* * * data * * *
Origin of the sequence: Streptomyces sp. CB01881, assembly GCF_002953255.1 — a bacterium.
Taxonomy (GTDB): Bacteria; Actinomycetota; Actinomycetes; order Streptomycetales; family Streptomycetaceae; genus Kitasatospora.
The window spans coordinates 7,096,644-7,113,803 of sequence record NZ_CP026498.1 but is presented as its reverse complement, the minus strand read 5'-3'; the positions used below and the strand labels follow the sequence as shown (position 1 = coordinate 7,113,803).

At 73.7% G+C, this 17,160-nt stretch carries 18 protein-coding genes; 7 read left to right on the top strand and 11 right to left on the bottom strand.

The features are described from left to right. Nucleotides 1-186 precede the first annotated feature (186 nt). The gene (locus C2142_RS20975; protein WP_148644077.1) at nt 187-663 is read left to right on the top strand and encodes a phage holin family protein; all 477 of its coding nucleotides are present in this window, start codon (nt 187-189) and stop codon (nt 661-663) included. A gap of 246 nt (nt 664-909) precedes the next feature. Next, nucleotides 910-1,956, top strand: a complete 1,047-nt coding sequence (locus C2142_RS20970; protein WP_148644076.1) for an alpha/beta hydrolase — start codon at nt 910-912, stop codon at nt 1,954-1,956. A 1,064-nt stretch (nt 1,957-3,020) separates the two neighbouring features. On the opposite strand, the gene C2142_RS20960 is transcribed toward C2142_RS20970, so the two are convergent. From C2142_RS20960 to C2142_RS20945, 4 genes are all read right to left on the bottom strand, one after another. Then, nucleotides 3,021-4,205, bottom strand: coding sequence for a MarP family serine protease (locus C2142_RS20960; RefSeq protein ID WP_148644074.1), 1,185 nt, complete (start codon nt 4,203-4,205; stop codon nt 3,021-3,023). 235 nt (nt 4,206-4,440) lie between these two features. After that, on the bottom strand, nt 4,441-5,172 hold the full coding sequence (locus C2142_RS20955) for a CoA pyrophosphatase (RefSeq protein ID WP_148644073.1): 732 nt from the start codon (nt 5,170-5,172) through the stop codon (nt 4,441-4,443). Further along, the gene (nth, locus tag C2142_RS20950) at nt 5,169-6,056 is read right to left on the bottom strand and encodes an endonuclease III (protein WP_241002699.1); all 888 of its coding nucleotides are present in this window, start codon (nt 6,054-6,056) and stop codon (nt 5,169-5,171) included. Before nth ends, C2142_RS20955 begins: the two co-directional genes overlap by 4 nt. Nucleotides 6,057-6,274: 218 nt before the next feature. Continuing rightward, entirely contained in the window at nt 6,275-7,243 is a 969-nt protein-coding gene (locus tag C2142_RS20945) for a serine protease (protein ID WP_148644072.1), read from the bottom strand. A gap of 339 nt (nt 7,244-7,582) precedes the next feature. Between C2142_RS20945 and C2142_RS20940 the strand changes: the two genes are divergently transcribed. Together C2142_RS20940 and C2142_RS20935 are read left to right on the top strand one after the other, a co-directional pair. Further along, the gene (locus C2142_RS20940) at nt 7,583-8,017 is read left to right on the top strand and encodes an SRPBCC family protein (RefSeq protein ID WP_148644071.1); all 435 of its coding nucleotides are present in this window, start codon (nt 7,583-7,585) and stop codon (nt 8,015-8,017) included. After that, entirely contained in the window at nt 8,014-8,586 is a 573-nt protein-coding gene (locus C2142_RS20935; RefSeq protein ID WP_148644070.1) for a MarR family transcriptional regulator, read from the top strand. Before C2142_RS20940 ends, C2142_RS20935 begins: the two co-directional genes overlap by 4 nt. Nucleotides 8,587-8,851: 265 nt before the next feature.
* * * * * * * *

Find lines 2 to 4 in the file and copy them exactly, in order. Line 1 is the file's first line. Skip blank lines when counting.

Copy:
Taxonomy (GTDB): Bacteria; Actinomycetota; Actinomycetes; order Streptomycetales; family Streptomycetaceae; genus Kitasatospora.
The window spans coordinates 7,096,644-7,113,803 of sequence record NZ_CP026498.1 but is presented as its reverse complement, the minus strand read 5'-3'; the positions used below and the strand labels follow the sequence as shown (position 1 = coordinate 7,113,803).

At 73.7% G+C, this 17,160-nt stretch carries 18 protein-coding genes; 7 read left to right on the top strand and 11 right to left on the bottom strand.